In anther significant development, the government has formed a high-powered body to formulate development and economy-oriented policies of the country. The National Development Council (NDC), to be headed by Prime Minister Imran Khan, will also have Chief of the Army Staff General Qamar Javed Bajwa as one of its members. The federal cabinet approved the formation of the NDC at a meeting. This kind of a national body has been formed for the first time in the country in which the army has been given representation. Other members of the council include Foreign Minister Shah Mehmood Qureshi, Adviser to the Prime Minister on Finance Dr Hafeez Shaikh, Minister for Planning and Development Khusro Bakhtiar, Adviser to the Prime Minister on Commerce Abdul Razak Dawood, all provincial chief ministers, AJK prime minister, Gilgit-Baltistan chief minister, any additional minister/head of strategic body, secretary to the prime minister, secretaries of foreign affairs, finance and planning division and additional secretary of the Prime Minister Office as secretary to the NDC. According to the terms of reference, the council will formulate policies and strategies for development activities aimed at accelerating the economic growth, approve long-term planning for national and regional connectivity and provide guidelines for regional cooperation.


The government appears to be serious about its efforts to revive the economy, but its recent moves to take the opposition along with it prove otherwise. It has formed a commission of inquiry on loans obtained by PPP and PML-N governments, which has offended the opposition parties. Pakistan’s foreign debt was Rs6,690b in June 2008, which increased to Rs30,846b in 2018. Under the Article 166 of the Constitution, the ratio of foreign debt should not increase over 60pc of GDP, but the law was violated in 2012, when the foreign debts rose to over 60pc of GDP. The commission would comprise senior officials of NAB, Federal Investigation Agency (FIA), Inter-Services Intelligence (ISI), Intelligence Bureau (IB), State Bank of Pakistan (SBP), Federal Board of Revenue (FBR), Securities and Exchange Commission of Pakistan (SECP), Auditor General of Pakistan and Accountant General of Pakistan. The economic division secretary will be the secretary of the commission. The opposition believes the government has formed the commission to harass it.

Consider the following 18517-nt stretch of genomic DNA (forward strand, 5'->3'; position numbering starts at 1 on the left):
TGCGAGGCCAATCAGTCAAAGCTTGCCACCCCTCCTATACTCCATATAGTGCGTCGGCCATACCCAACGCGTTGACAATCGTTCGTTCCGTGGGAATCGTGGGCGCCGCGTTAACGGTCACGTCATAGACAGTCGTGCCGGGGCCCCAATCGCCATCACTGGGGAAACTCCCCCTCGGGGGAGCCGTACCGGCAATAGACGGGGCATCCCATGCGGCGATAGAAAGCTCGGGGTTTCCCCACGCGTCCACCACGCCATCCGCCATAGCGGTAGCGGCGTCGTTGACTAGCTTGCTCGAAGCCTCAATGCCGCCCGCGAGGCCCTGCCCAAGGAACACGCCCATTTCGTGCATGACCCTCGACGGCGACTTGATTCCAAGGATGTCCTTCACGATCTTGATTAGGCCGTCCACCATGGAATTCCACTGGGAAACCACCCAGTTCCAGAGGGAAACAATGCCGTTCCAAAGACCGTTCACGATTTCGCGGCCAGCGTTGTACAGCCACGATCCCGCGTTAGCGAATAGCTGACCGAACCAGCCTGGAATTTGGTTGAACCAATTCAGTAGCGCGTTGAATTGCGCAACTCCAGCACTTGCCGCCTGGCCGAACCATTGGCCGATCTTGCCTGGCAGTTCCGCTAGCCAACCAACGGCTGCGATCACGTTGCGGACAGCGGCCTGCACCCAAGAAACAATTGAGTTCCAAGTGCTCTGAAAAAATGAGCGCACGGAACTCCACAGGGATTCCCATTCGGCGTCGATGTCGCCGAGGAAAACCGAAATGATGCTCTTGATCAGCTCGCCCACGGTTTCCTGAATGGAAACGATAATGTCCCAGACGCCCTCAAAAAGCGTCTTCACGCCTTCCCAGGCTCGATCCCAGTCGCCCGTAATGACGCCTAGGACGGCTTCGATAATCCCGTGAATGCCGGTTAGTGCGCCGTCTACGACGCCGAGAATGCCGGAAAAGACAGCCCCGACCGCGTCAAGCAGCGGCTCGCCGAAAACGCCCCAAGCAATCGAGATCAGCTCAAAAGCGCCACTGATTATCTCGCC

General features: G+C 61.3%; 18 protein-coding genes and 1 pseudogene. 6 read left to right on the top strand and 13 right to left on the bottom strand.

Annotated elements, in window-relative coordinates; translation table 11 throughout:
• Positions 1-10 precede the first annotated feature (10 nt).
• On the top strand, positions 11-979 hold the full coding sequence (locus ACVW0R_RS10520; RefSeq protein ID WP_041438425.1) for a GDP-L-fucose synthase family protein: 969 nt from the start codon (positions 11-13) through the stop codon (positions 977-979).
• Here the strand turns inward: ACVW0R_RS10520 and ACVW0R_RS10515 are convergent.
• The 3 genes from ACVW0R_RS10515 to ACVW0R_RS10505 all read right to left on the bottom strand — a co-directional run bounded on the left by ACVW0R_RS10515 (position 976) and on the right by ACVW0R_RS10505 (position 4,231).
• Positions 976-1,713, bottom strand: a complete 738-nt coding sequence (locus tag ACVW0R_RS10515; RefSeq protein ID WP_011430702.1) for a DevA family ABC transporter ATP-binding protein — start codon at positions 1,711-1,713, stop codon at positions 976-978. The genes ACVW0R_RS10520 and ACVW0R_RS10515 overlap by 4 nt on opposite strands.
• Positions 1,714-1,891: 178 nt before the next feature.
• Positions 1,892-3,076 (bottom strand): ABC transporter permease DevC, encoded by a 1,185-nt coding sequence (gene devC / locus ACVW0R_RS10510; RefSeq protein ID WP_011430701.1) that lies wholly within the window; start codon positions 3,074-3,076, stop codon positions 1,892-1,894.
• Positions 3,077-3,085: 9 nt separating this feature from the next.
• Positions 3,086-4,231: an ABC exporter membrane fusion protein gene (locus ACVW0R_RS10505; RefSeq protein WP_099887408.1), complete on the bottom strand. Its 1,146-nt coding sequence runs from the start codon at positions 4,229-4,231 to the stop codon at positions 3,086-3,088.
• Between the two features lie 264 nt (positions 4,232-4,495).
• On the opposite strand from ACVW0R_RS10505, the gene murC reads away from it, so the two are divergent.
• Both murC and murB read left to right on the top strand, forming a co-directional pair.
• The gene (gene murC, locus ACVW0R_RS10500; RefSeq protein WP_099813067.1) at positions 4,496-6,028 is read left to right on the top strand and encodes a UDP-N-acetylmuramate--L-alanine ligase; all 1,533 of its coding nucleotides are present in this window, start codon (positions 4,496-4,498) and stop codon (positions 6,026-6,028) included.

The government believes all economic problems of the country are because of corruption and mismanagement of the PPP and the PML-N. In his recent address to the parliament, Planning and Development Minister Khusro Bakhtiar called former Finance Minister Ishaq Dar an “economic hitman” and accused the previous Pakistan Muslim League-N (PML-N) government of failing to utilise $66 billion historic fiscal space to stabilise the national economy.


It appears the idea of a charter of economy will remain a pipedream in the present situation. The government has no option but to blame the opposition for the mess in the country. In the situation, the opposition cannot support it. There are even differences in the PML-N over the proposed charter after Maryam Nawaz opposed Shahbaz Sharif for reviving the offer. However, the inclusion of the Army Chief in the National Development Council indicates the army supports the government’s efforts to put the country on the road to prosperity. It would have been better if the opposition parties had joined the government’s efforts by shunning their past differences. It would have improved their stature in the eyes of the people of Pakistan.